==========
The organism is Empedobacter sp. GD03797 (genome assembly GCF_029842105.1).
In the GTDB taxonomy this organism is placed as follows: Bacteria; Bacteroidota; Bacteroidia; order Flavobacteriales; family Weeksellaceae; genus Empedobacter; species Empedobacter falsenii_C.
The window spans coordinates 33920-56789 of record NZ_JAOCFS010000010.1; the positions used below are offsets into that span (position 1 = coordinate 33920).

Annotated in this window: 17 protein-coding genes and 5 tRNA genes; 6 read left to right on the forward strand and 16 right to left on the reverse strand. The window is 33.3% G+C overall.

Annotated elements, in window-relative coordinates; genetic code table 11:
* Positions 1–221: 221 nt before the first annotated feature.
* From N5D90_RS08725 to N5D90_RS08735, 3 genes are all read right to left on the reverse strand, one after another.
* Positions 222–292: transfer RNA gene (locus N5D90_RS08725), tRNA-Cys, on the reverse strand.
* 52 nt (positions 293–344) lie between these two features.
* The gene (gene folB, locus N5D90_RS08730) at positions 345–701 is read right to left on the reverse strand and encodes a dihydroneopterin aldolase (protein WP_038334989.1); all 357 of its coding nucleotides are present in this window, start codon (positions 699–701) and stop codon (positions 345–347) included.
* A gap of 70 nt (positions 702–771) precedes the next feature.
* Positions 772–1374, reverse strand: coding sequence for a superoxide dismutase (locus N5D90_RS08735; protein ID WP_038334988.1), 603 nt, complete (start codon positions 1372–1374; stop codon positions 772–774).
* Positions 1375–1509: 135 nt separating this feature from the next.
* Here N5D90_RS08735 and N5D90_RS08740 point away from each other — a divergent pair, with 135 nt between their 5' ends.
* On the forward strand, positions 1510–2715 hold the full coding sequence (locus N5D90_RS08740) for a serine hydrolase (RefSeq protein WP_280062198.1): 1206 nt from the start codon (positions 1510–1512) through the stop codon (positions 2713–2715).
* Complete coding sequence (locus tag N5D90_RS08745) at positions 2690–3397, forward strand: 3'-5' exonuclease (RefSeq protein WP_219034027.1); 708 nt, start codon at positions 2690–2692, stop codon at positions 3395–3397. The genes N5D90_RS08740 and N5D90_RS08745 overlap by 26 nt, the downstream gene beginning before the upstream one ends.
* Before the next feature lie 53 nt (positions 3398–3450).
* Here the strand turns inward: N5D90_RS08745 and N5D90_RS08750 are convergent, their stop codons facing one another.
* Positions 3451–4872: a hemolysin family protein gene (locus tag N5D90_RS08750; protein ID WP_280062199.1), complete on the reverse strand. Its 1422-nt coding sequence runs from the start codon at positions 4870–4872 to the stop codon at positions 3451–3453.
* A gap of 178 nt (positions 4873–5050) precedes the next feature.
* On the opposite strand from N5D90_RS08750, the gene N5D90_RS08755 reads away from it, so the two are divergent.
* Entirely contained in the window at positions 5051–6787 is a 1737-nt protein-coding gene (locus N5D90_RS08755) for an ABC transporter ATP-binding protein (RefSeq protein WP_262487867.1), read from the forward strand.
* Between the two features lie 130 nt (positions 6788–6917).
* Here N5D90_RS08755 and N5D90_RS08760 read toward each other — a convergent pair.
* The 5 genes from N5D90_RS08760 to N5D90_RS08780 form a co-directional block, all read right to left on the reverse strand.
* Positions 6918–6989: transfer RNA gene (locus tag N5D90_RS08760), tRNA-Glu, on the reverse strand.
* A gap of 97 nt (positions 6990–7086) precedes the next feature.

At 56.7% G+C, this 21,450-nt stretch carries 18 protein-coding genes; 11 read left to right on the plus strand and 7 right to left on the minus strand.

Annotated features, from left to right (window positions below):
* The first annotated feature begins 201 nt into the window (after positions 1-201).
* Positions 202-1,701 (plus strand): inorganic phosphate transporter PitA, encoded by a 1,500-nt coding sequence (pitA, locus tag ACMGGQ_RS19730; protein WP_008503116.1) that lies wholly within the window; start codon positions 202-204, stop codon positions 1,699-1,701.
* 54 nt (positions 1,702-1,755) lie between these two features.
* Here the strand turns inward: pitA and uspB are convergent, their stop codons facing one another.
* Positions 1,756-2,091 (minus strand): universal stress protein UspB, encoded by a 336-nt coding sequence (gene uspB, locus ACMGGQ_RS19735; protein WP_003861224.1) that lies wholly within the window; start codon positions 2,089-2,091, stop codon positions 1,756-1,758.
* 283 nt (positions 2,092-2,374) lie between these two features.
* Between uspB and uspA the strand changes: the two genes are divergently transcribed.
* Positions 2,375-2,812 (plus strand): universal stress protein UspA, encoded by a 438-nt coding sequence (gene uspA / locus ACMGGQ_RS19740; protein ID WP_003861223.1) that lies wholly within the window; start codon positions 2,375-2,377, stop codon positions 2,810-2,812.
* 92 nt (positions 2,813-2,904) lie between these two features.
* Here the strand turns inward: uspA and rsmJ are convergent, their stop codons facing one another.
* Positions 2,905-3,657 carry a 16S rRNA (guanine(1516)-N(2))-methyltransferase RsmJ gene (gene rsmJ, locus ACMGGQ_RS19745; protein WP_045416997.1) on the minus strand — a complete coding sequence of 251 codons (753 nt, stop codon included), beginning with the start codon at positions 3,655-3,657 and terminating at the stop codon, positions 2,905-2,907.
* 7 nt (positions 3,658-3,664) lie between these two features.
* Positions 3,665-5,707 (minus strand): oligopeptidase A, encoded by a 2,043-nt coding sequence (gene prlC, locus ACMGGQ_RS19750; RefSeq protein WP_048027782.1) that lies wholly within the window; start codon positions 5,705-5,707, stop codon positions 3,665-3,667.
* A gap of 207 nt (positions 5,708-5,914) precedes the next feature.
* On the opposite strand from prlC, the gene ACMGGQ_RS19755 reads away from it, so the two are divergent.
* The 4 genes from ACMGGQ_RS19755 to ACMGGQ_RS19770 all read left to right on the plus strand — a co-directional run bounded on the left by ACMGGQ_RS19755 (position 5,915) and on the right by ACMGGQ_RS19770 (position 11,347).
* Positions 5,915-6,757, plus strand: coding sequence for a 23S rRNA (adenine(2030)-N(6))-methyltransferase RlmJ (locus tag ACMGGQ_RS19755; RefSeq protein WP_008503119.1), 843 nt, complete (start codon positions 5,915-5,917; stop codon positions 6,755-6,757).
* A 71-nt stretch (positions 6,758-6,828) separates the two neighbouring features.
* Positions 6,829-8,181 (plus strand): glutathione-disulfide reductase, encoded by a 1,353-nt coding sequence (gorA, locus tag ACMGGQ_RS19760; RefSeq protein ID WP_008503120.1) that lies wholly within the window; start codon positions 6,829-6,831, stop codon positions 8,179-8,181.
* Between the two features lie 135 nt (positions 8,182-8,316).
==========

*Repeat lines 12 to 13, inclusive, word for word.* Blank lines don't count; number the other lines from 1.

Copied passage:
* Positions 772–1374, reverse strand: coding sequence for a superoxide dismutase (locus N5D90_RS08735; protein ID WP_038334988.1), 603 nt, complete (start codon positions 1372–1374; stop codon positions 772–774).
* Positions 1375–1509: 135 nt separating this feature from the next.